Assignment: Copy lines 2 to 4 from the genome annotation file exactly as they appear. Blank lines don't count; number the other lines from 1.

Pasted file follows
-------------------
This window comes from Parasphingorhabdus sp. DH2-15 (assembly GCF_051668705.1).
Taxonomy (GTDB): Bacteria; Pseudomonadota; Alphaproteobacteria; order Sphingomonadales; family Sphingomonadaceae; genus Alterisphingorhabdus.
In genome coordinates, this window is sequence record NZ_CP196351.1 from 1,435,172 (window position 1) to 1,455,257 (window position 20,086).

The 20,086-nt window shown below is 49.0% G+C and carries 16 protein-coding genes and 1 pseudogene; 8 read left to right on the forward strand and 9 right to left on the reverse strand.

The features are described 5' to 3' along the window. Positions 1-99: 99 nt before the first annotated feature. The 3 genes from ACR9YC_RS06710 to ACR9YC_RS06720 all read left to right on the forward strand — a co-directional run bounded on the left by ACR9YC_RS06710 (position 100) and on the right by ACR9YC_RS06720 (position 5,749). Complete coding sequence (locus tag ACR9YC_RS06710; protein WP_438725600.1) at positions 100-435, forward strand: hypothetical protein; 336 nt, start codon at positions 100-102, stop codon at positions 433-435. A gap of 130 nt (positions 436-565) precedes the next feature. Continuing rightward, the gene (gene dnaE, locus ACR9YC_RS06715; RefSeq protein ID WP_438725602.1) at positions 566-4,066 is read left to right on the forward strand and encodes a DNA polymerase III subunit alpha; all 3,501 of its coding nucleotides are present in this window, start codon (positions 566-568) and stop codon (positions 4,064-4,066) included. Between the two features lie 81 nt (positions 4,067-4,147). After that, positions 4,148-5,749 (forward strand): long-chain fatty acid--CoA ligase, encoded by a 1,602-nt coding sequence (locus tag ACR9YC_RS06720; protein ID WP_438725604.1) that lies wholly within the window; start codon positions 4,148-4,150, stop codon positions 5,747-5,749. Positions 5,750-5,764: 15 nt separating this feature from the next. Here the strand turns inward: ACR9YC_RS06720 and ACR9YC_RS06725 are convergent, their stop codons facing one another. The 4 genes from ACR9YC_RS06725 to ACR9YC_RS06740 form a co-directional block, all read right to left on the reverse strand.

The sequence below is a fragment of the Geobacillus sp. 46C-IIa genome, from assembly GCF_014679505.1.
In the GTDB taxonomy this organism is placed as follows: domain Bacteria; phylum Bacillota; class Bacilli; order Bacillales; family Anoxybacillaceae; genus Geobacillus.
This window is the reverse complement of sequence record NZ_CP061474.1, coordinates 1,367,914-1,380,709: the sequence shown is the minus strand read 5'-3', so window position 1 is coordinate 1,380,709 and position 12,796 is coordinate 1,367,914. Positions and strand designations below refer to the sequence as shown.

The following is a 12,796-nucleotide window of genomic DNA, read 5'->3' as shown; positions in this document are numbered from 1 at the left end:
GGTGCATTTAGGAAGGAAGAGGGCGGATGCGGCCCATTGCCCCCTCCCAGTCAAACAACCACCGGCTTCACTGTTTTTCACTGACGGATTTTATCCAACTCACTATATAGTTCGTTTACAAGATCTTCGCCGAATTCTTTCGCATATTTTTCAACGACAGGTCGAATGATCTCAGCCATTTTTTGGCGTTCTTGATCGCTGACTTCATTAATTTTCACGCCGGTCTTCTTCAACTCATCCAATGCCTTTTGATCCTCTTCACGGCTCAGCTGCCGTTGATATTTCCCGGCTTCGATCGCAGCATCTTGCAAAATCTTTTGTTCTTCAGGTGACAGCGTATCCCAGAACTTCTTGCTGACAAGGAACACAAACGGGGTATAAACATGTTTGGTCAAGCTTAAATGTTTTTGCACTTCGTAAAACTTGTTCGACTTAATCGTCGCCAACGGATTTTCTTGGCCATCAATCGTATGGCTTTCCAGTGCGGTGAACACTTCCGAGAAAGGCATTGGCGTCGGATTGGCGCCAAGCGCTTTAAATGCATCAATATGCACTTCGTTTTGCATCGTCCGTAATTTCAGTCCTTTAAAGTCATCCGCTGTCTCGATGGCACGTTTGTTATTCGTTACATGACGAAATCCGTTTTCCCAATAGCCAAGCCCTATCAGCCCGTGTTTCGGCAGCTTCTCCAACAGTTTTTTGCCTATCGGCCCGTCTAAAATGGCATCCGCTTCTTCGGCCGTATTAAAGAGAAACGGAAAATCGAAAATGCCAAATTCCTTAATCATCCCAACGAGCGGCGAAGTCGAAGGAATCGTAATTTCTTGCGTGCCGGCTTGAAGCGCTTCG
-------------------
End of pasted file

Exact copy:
Taxonomy (GTDB): Bacteria; Pseudomonadota; Alphaproteobacteria; order Sphingomonadales; family Sphingomonadaceae; genus Alterisphingorhabdus.
In genome coordinates, this window is sequence record NZ_CP196351.1 from 1,435,172 (window position 1) to 1,455,257 (window position 20,086).

The 20,086-nt window shown below is 49.0% G+C and carries 16 protein-coding genes and 1 pseudogene; 8 read left to right on the forward strand and 9 right to left on the reverse strand.